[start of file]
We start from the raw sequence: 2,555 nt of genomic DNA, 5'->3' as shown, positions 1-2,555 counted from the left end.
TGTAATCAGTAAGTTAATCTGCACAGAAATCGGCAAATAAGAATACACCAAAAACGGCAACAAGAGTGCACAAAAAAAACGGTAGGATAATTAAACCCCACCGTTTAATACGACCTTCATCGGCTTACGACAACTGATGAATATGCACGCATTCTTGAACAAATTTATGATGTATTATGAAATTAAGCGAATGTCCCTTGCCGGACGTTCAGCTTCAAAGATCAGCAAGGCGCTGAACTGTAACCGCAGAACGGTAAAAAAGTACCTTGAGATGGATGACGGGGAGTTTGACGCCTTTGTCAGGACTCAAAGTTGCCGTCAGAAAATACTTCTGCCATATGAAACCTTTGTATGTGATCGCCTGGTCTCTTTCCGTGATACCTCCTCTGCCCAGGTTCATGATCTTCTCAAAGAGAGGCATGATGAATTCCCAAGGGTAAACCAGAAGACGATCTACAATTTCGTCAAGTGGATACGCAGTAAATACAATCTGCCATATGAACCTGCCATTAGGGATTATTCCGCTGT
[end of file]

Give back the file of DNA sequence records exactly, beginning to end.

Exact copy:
We start from the raw sequence: 2,555 nt of genomic DNA, 5'->3' as shown, positions 1-2,555 counted from the left end.
TGTAATCAGTAAGTTAATCTGCACAGAAATCGGCAAATAAGAATACACCAAAAACGGCAACAAGAGTGCACAAAAAAAACGGTAGGATAATTAAACCCCACCGTTTAATACGACCTTCATCGGCTTACGACAACTGATGAATATGCACGCATTCTTGAACAAATTTATGATGTATTATGAAATTAAGCGAATGTCCCTTGCCGGACGTTCAGCTTCAAAGATCAGCAAGGCGCTGAACTGTAACCGCAGAACGGTAAAAAAGTACCTTGAGATGGATGACGGGGAGTTTGACGCCTTTGTCAGGACTCAAAGTTGCCGTCAGAAAATACTTCTGCCATATGAAACCTTTGTATGTGATCGCCTGGTCTCTTTCCGTGATACCTCCTCTGCCCAGGTTCATGATCTTCTCAAAGAGAGGCATGATGAATTCCCAAGGGTAAACCAGAAGACGATCTACAATTTCGTCAAGTGGATACGCAGTAAATACAATCTGCCATATGAACCTGCCATTAGGGATTATTCCGCTGT